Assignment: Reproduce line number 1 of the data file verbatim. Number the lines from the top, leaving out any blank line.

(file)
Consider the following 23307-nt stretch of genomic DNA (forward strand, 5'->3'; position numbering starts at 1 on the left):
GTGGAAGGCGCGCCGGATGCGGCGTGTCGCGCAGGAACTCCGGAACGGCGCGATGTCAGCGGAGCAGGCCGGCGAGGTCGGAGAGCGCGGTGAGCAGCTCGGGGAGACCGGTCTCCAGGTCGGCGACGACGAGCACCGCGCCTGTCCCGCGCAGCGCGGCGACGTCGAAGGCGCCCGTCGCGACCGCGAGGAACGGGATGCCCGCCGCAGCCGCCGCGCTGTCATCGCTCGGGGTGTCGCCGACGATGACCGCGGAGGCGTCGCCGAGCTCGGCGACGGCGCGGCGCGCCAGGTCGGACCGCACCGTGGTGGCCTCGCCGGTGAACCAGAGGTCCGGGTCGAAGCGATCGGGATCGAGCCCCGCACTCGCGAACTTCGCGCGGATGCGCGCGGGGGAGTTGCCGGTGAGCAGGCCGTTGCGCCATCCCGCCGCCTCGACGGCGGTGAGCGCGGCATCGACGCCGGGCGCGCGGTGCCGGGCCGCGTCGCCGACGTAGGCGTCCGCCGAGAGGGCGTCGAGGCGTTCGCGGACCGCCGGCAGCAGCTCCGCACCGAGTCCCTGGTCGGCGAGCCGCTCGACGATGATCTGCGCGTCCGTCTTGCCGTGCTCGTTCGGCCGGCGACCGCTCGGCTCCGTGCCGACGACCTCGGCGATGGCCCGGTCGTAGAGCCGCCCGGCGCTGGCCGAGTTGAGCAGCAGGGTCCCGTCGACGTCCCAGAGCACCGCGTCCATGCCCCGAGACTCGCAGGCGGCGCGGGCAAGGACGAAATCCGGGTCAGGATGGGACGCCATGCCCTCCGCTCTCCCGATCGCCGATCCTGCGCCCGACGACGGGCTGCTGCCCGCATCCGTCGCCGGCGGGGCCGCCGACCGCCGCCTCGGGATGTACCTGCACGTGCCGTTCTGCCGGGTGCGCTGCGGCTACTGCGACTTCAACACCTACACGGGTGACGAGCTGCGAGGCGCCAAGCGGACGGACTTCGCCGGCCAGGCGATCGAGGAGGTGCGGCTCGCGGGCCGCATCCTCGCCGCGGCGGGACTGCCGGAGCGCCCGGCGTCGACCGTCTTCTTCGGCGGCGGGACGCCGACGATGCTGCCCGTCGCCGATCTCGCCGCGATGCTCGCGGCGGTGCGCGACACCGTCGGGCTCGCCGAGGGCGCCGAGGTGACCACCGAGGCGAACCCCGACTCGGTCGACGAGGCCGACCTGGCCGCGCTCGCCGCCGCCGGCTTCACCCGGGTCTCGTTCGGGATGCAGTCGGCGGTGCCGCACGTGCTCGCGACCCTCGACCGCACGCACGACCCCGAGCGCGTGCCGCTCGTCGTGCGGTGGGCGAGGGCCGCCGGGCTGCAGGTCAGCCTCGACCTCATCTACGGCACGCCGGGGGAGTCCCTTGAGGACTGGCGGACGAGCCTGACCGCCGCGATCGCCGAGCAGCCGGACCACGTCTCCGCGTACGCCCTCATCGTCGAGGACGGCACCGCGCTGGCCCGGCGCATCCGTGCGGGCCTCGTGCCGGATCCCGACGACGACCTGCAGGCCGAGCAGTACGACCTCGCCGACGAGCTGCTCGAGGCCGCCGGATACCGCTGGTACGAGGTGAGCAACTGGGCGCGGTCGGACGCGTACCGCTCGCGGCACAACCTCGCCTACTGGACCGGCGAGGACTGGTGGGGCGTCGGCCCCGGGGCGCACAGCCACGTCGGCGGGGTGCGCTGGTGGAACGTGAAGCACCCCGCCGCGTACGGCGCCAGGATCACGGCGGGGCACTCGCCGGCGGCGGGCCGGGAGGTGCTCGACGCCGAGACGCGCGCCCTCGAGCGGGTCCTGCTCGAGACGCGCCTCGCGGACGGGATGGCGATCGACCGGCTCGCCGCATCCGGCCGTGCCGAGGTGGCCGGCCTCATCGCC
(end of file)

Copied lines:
Consider the following 23307-nt stretch of genomic DNA (forward strand, 5'->3'; position numbering starts at 1 on the left):